Turkey, roast potatoes, stuffing, pigs in blanket! Christmas dinner is one of the many joys we look forward to over the festive season. However, there's plenty more joy that comes from it after the day itself, with traditional left over favourites such as Bubble & Squeak and turkey pie! However, alarming figures from the NHS reported that 1 in 5 of us could be at risk this festive season of developing food poisoning from diminishing Christmas leftovers.
Each year endless people find themselves bed ridden and struck down with the bug. For those who have had the misfortune of this before, will certainly not be adding it to their wish list this year. Luckily for you, we have some top tips on how to store your favourite Christmas food this year.
Just before that Christmas dinner coma hits, it is vital you store your turkey safely! Refrigerate your turkey as soon as it cools. It is important to pack it in tightly, either in a sealed container or foiled up. It is important to do this as soon as possible; the longer it is left out, the higher risk there will be of bacteria reaching it. Be certain to eat your leftovers within 3-4 days; if not make sure to freeze the meat. When freezing, package the turkey in airtight packages or tightly pack it in aluminium foil.
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Refrigerate your left over roast potatoes within two hours. This is recommended for most vegetables unless specified. It is advisable you eat them as soon as possible, as although you can freeze them for up to a year, they lose taste and texture when eaten from frozen.
Store carrots in the fridge within 2 hours of freezing. It is best to pack them in a container and eat within 1 week. It is advised that if you want to freeze your carrots that they are better blanched beforehand. You can still however freeze your roasted carrots, though they run the risk of coming out rather mushy.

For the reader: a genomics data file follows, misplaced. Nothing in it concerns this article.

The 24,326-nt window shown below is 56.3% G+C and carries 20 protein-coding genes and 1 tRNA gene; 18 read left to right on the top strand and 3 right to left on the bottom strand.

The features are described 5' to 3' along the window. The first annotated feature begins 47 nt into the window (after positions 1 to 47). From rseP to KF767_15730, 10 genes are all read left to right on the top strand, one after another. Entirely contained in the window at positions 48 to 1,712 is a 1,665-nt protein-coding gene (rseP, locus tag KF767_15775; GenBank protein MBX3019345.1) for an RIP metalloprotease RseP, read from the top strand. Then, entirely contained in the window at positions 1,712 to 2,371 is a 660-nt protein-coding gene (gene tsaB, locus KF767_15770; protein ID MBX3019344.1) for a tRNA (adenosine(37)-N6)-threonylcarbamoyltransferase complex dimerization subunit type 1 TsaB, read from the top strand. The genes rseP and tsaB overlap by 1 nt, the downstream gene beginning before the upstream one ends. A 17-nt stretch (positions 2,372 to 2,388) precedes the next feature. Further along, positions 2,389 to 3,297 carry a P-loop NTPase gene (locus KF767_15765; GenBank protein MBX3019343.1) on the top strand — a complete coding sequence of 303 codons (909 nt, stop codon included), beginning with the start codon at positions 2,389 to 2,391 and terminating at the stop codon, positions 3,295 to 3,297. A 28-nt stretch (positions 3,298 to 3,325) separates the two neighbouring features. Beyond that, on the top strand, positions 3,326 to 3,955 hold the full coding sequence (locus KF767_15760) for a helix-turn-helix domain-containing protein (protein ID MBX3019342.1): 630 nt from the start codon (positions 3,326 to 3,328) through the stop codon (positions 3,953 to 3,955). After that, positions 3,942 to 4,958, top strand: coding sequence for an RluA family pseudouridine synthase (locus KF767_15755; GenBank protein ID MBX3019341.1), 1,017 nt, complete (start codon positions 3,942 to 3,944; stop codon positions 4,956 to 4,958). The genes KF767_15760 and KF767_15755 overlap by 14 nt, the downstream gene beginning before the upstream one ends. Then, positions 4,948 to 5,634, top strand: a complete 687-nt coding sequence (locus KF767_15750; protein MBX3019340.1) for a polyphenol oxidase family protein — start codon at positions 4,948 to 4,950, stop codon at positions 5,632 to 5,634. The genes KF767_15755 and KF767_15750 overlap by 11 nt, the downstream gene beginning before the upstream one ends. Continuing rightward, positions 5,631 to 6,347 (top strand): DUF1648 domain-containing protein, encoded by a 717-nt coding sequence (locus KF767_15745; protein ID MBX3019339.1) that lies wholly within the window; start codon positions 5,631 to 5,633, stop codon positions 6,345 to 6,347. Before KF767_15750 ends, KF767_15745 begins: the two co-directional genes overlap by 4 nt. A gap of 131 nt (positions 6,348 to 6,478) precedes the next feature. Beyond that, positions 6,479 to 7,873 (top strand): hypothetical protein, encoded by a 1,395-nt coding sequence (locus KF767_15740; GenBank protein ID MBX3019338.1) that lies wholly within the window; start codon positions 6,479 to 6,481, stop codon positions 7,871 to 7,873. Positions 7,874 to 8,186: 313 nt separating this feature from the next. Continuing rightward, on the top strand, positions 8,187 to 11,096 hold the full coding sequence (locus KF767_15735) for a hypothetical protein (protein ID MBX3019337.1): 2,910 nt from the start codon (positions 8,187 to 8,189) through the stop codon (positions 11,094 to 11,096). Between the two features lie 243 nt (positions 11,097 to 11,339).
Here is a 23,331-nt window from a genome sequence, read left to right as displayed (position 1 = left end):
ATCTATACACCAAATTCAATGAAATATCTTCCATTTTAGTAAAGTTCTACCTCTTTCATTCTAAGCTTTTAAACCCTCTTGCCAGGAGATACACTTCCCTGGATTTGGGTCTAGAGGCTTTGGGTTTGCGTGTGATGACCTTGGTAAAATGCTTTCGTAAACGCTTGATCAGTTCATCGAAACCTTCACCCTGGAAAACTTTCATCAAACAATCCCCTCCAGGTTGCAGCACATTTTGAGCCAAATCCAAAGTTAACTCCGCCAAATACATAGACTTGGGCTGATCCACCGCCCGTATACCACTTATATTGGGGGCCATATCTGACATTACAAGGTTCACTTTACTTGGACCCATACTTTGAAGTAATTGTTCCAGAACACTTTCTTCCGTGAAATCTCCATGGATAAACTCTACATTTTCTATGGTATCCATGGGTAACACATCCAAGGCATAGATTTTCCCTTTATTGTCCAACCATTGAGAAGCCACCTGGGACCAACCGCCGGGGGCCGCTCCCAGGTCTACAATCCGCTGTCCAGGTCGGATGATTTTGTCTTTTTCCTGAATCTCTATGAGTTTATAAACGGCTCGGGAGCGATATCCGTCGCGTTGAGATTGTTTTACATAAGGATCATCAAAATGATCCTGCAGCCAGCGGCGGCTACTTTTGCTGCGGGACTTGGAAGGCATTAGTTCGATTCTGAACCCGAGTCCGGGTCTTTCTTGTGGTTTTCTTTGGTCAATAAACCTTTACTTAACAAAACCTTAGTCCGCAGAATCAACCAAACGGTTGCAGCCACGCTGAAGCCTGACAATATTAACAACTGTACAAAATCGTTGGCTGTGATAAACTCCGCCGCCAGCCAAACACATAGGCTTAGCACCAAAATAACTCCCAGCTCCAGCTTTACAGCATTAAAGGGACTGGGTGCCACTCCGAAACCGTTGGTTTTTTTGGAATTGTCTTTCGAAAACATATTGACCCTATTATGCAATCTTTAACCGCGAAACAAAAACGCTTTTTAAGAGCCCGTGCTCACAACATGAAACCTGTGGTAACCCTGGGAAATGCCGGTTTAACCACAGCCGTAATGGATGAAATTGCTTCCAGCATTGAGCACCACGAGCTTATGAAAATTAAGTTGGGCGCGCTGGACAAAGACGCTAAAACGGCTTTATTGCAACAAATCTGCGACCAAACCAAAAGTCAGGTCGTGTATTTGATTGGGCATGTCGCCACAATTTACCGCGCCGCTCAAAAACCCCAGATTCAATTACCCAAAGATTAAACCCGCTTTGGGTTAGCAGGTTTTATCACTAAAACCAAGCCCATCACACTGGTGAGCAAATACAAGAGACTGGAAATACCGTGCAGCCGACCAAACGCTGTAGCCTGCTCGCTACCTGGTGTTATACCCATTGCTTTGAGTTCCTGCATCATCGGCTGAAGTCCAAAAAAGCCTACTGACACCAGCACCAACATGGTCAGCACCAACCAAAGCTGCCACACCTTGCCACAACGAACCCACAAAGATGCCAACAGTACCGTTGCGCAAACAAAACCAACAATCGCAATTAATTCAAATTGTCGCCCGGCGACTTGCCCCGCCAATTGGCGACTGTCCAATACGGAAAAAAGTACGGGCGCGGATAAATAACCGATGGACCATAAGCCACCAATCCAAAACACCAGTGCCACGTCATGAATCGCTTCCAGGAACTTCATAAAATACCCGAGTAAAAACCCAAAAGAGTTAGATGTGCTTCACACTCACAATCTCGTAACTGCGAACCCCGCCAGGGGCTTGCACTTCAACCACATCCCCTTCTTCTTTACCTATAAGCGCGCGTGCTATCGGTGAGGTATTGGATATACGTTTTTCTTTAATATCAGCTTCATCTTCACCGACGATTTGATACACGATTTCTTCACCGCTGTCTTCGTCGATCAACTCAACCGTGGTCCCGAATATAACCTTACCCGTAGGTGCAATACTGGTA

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There are not too many strict guidelines in regards to storing cranberry sauce, you can store this delicious condiment in the fridge and freezer. Just cover and pop in the fridge. If not consumed within 10 days, it will keep in the freezer for up to 12 months.
Gravy, it is certainly amazing how such a random array of ingredients can equate to something simply wonderful. Unfortunately, it will only last at most two days in the fridge. The bad news is if you are freezing gravy made from cream or milk, it cannot be frozen as ingredients will separate when defrosted. However, the good news is that most varieties of gravy can be frozen. You can freeze your gravy in freezer bags, containers and basically anything you would put soup in.
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Christmas pudding stores particularly well in multiple environments. The pudding has a long shelf life; longer than you would expect. Christmas puddings have low water activity, meaning that they are not so moist. Even a home baked one can be stored out of the fridge, as long as it is in a cool dry place (such as a cake box). However, if you hope to keep it for a long time, it can be easily stored in the freezer. If doing so, ensure you allow one month after it is cooked before freezing.
Like with carrots, refrigerate within two hours of cooling. Place your sprouts in a container in the fridge for only 3-5 days. Be sure not to waste your sprouts if not consumed, as they freeze very efficiently. For the best results, place your sprouts in an ice bath for around 30 minutes, then in a freezer bag. Be sure to not squeeze anything on top of them immediately as they will squash. Consume your Brussel sprouts within 12 months.
If by some miracle you have stuffing leftover after your Christmas dinner, separate your turkey from your stuffing and place in the fridge. It will remain fresh for up to 4 days, but you can always freeze it, though for no longer than a month.